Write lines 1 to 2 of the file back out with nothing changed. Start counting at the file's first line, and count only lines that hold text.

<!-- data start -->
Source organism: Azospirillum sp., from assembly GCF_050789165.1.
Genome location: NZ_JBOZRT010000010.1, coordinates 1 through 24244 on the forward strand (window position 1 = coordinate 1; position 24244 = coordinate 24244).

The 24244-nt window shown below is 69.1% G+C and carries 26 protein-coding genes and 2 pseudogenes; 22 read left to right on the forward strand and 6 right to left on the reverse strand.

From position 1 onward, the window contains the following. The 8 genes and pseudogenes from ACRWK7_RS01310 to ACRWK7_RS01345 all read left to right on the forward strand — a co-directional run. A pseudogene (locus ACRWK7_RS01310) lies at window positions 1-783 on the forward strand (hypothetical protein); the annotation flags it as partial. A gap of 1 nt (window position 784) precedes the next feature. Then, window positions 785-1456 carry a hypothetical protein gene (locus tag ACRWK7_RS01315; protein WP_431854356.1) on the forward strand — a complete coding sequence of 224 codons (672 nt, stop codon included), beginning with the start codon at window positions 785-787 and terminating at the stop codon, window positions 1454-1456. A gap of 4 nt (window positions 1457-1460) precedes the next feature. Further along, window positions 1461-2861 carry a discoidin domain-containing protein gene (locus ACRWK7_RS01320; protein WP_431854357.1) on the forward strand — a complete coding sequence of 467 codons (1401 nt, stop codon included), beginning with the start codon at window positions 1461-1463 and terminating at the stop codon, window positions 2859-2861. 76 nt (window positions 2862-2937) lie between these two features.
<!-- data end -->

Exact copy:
Source organism: Azospirillum sp., from assembly GCF_050789165.1.
Genome location: NZ_JBOZRT010000010.1, coordinates 1 through 24244 on the forward strand (window position 1 = coordinate 1; position 24244 = coordinate 24244).